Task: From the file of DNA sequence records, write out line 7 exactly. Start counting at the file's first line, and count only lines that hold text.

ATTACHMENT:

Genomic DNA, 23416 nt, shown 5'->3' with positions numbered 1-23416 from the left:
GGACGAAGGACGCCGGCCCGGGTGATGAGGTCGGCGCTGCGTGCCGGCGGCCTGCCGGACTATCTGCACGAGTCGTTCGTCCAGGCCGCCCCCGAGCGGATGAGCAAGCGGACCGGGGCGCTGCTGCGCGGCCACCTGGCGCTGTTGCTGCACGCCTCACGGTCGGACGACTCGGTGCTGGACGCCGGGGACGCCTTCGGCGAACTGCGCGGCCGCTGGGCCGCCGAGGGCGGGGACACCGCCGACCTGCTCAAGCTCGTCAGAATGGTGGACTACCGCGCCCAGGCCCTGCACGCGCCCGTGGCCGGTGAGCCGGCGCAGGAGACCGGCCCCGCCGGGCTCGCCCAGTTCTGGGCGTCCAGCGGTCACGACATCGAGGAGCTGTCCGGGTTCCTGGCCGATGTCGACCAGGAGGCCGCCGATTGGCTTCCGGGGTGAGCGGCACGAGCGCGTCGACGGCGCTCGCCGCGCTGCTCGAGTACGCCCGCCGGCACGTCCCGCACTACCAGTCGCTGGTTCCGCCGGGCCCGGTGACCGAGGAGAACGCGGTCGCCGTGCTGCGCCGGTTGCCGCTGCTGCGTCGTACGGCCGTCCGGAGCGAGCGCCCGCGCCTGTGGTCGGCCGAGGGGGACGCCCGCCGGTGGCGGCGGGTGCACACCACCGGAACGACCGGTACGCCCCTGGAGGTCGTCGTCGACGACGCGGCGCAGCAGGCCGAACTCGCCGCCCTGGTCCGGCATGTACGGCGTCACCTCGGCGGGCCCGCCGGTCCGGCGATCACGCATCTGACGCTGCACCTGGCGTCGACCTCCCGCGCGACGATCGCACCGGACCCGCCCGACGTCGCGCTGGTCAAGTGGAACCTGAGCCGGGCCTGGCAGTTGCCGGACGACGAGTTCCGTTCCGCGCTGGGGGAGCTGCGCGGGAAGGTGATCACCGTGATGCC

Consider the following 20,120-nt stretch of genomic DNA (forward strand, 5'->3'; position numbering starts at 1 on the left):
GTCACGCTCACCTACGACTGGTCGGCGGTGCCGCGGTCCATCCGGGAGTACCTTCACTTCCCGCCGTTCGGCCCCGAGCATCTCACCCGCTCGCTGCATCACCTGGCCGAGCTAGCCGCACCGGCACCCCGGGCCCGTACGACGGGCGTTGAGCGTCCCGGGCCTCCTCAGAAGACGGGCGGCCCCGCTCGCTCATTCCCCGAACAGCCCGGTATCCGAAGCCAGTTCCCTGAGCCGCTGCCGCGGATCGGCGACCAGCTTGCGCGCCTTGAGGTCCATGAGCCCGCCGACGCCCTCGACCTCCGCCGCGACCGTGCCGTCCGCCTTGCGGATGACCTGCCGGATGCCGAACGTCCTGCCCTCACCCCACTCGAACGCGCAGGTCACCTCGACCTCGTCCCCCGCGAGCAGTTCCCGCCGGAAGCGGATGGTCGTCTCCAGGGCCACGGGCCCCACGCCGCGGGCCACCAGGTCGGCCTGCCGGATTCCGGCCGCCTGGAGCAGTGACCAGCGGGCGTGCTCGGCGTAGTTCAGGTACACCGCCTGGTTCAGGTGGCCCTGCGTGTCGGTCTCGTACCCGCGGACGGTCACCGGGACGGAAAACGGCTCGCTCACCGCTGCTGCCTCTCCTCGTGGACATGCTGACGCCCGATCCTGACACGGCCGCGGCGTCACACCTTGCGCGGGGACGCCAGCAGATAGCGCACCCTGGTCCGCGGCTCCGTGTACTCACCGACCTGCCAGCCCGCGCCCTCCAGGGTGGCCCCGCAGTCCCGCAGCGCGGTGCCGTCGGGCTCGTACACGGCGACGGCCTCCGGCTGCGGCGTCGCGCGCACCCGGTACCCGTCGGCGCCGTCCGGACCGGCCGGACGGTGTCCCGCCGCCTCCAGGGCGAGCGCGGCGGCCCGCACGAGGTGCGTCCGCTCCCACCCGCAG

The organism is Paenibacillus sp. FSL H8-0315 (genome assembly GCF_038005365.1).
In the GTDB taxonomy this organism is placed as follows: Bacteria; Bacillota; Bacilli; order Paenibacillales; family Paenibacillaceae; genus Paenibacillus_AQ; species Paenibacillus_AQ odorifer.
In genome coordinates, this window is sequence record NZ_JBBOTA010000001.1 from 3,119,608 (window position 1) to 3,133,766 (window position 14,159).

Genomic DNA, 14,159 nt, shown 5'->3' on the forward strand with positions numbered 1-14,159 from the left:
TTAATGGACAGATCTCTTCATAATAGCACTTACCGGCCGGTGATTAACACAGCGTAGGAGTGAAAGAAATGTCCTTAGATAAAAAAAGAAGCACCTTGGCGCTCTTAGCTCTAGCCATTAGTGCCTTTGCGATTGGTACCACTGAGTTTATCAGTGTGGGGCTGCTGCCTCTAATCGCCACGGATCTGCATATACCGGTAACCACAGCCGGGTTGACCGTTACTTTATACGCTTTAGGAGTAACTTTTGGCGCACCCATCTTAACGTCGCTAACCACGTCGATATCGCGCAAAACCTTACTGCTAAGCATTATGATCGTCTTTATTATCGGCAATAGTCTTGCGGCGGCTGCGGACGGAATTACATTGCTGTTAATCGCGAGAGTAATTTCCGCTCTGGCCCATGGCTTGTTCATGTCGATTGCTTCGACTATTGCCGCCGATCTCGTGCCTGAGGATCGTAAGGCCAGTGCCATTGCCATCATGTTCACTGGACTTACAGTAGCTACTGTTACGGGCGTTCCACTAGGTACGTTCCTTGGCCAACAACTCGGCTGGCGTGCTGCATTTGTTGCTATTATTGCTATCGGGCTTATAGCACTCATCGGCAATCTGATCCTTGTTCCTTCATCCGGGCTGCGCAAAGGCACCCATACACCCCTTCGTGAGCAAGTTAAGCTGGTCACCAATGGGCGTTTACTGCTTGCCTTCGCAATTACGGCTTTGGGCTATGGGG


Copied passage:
In genome coordinates, this window is sequence record NZ_JBBOTA010000001.1 from 3,119,608 (window position 1) to 3,133,766 (window position 14,159).